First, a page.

Rahm Emanuel faces uphill battle for Japan ambassador title
Washington DC – Rahm Emanuel’s Wednesday confirmation hearing for his nomination to be the US ambassador to Japan is proving to be a tough one.
Despite Emanuel’s years as a skilled and ruthless practitioner of partisan politics in Washington, his nomination to the highly sought-after ambassadorship to Japan has drawn the strongest ire from members of his own party.
Emanuel spent years as a top House Democrat and as President Barack Obama’s first chief of staff.
While no Senate Democrat has yet to come out against Emanuel’s nomination, several progressive House Democrats known as "the Squad" have, in addition to several progressive activist groups.
It is unclear whether they will have sway with senators, who are the only lawmakers who vote on nominees to be US diplomats.
Emanuel, who led Democrats’ successful efforts to take back the House in the 2006 midterms, has racked up support from his former colleagues there, including the House’s top three Democratic leaders.
He also has the backing of his home state of Illinois’ two senators: Richard J. Durbin, the No. 2 Senate Democrat, and Tammy Duckworth.
The chief objection that progressives have to Emanuel’s nomination is that during his tenure as mayor of Chicago, his administration suppressed the release of serious police footage for over a year.
The dashboard video showed a white police officer’s fatal 2014 shooting of 17-year-old Laquan McDonald as the Black teenager walked away.
At the time, Emanuel was running for reelection.
Emanuel's confirmation expected to go through
But even if a few Democratic senators were to peel off from supporting Emanuel, the backing he’s already won from several Republicans should be enough to cinch his confirmation.
They include Susan Collins of Maine and Bill Hagerty of Tennessee – who himself served as ambassador to Japan during the Trump administration.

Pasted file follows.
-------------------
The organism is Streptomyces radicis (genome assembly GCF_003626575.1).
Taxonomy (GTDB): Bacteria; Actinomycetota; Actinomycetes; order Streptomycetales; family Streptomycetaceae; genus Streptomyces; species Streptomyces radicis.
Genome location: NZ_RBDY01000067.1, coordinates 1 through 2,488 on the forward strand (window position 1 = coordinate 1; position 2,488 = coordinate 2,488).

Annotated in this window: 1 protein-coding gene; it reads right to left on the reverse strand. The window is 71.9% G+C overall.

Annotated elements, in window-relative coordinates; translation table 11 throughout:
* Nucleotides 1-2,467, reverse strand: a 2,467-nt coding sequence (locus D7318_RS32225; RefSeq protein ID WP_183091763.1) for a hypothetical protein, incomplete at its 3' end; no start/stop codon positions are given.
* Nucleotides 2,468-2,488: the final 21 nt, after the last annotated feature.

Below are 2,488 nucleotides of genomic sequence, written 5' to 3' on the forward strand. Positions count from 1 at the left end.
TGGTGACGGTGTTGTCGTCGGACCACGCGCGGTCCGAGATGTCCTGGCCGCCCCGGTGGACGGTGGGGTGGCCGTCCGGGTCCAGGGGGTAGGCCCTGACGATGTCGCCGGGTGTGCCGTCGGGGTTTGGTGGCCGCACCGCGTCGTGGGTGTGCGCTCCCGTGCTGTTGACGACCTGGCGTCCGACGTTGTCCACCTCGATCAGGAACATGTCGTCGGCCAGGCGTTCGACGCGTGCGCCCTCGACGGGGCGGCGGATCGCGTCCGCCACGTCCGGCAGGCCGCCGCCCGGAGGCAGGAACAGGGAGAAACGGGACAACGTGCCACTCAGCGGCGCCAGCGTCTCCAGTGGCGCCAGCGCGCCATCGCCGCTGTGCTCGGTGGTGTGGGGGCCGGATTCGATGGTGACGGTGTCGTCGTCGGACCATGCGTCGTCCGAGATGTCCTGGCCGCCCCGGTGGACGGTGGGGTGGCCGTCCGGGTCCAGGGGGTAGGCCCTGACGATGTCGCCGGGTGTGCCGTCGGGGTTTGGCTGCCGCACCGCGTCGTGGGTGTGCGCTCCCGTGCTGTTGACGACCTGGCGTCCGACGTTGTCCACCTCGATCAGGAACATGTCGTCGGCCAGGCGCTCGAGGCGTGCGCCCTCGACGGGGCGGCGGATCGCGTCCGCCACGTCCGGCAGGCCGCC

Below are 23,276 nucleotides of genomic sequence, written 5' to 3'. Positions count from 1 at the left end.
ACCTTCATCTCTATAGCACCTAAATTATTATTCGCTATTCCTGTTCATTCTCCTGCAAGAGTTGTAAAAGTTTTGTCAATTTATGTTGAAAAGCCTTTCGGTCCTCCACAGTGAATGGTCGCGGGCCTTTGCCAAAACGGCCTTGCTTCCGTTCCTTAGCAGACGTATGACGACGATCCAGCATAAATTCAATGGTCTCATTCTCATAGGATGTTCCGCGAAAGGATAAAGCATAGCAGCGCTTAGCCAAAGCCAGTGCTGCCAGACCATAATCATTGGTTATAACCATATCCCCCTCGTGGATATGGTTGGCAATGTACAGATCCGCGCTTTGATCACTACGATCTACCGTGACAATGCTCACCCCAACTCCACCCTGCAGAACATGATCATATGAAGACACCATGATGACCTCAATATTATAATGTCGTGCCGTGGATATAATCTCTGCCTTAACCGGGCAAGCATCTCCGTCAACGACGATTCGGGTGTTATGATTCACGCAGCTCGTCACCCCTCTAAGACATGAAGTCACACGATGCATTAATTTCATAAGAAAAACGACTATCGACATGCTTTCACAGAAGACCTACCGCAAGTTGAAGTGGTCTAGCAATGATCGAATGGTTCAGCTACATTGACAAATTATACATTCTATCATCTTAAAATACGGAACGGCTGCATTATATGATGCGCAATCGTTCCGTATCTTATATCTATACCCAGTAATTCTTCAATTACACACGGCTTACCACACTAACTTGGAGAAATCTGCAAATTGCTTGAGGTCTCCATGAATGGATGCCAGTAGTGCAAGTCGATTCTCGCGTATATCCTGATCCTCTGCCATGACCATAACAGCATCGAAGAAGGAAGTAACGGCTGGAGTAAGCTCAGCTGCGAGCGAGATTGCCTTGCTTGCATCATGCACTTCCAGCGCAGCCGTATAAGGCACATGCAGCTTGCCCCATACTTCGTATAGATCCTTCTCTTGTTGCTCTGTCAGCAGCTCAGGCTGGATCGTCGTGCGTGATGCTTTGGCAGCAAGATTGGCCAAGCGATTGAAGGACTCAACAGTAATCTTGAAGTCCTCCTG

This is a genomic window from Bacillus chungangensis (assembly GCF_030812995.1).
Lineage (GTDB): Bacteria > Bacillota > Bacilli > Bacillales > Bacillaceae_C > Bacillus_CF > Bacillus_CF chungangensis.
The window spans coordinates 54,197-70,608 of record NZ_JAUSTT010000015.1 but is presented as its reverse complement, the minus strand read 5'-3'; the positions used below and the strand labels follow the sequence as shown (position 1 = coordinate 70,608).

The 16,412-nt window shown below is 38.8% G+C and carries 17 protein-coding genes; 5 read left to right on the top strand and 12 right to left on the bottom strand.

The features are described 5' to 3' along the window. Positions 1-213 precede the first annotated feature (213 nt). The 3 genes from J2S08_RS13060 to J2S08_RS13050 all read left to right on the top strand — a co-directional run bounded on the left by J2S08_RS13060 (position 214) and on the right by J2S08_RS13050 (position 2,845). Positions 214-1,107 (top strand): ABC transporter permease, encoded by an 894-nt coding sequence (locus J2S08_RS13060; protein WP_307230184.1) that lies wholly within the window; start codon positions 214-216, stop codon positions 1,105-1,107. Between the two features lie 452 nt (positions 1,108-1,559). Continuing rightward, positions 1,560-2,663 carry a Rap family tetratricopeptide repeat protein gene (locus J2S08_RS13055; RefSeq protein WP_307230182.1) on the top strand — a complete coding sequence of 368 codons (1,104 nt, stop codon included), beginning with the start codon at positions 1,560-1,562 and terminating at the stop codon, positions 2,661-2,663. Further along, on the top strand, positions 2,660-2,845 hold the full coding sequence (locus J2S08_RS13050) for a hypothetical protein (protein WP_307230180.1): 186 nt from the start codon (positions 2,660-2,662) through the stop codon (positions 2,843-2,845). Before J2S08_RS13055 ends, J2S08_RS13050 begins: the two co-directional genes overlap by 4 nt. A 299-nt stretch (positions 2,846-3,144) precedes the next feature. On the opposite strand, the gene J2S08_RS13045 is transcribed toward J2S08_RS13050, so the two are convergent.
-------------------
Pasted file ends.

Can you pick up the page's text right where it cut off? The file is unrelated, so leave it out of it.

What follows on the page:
Emanuel is well known for his short temper, which would seem to make him an unusual fit for the post of ambassador to Japan, where the political and diplomatic culture is famously protocol-heavy, deferential, and conflict-averse.
On the other hand, Emanuel is well-versed in trade matters and has that critical quality the Japanese most prize: a direct line to the White House.
Asked in September about progressive activists’ argument that Emanuel’s role in the police killing of McDonald should disqualify him from the ambassadorship, White House spokesperson Jen Psaki responded with a glowing endorsement.
"The reason the president nominated Rahm Emanuel to serve as ambassador to Japan is that he has a record of extensive experience as a public servant, as somebody who was elected in Congress, and he thinks he would be somebody who would represent the US interests in Japan," she argued.
Some liberal Democrats also dislike Emanuel for his years of pushing centrist and corporate-friendly policies.
As an adviser in the Clinton White House, he played a key role in pushing through the North American Free Trade Agreement.
During the 2020 Democratic presidential primary, Emanuel was withering in his criticism of progressives’ goal of achieving Medicare For All, calling it a "pipe dream."
Among the House members opposing Emanuel are Representatives Cori Bush of Missouri, Alexandria Ocasio-Cortez of New York, and Mondaire Jones of New York.
"As Black Americans, we find the Biden administration’s decision to nominate him not only professionally and politically indefensible, but personally offensive," Bush and Jones said in a joint statement.
Emanuel's Senate hearing is scheduled to take place on the seven-year anniversary of McDonald's death.
The Senate Foreign Relations Committee is also holding confirmation hearings on Wednesday for several nominees for other diplomatic posts in Asia and Africa, including Nicholas Burns to be ambassador to China.
Cover photo: IMAGO / ZUMA Wire